The Smallest Heron is Green.

The Smallest Heron is Green.

Going through my archived photos is a frequent task I undertake, at times I am a bit rambunctious in editing and deleting. While scrolling through them my interest fell upon one of the common birds of the United States the Green Heron. I assume they are equally as numerous in most of the Americas and most likely Europe.

They are small, colorful Herons, the smallest member of the species although only slightly smaller than the Bittern. Yellow, rust and in the right light a cape of Green on its back it is the most colorful of the Herons. As other wading birds they do not have webbed feet; I have seen them in the water appearing to be swimming; they may be but it appears more to be floating.

They are patient as they crouch low amongst the weeds and water plants waiting for an unfortunate fish to swim within the reach of the dagger like beak.

Using sticks or bits of leaves used to lure the fish closer they seem to be more intellegent then we give them credit for. The photo above is a Green Heron with it’s tuft in disarray in a sloppy pose.

A better image of a Heron displaying its top extended into the crest, it’s much like a dog raising its back fur when alarmed. Camouflage when in like colored surroundings make them extremely difficult to see. When photographed against such a back ground it at times renders editing fruitless as separating them from it is difficult.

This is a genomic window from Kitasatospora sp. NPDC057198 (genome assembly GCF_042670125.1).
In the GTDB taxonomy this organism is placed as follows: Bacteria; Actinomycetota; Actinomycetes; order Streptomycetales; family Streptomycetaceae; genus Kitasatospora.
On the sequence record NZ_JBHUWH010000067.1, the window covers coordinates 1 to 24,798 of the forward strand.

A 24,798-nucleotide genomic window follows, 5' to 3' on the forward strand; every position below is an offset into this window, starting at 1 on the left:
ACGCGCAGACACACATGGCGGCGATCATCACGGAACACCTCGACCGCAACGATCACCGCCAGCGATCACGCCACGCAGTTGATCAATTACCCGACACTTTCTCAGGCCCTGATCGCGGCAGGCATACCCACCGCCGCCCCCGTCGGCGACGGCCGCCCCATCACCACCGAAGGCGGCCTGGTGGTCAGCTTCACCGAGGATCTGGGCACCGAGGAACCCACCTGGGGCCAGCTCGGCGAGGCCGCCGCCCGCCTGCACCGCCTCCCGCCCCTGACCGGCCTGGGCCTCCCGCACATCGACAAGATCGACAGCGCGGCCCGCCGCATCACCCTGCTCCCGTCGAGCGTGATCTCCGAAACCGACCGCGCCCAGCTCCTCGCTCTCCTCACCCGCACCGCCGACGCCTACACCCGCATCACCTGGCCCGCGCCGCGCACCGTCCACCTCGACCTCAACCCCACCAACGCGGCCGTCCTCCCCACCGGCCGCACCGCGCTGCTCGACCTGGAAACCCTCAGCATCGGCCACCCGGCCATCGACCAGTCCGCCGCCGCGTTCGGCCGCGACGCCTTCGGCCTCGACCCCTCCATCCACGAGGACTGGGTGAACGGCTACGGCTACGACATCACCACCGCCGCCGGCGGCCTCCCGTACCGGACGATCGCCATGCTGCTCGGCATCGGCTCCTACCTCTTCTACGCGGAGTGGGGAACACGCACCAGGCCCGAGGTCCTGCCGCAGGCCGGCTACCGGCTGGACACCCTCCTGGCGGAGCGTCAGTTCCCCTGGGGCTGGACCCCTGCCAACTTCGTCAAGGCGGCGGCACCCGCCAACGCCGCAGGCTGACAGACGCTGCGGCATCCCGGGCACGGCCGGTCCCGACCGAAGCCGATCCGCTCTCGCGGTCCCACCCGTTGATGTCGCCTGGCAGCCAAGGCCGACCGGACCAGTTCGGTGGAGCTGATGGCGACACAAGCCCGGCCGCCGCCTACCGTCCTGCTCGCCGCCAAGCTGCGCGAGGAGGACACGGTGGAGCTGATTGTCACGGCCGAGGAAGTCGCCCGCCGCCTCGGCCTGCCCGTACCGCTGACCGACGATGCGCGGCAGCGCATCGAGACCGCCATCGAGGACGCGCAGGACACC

Being fast flyers they are difficult to photograph in flight, I have quite a few but for each good image there are 100 that were deleted. Normally flying with their mate the male usually leads while the female lags behind by as much as 50 yards. I watch them nearly daily flying together (kind of) as they near the destination they split up landing 25-50 yards from one another. It’s rare to see them perched next to one another; I’m not sure if that is a wide spread practice. They emit a shrill ewk at times while zipping through the air.

Sometimes they appear from seemingly thin air as they often are perched close by hidden in the foliage or rocks. At times they know I am nearby long before I see them which often isn’t until they take to the air. I don’t see them perched or around their larger cousins the Great Blue Heron it may be due to their size. The Green Heron is the right size to make a meal of for the larger bird but I imagine with the sharp beak it would be a meal to be reckoned with. There is a difference between playing with your food and fighting with it, I’d say no thanks to the later especially one sporting that beak.

Green Herons are always around if they are not in sight at any given time if we wait for a short while one is bound to fly past. They are not fair weather friends these guys are out in all weather; rain, wind or cold is not a deterrent for them. They perch on utility lines, Trees and structures; they are very photographic no matter the time of day, lighting or environment.

Jacques Lebec Natural Self Reliance

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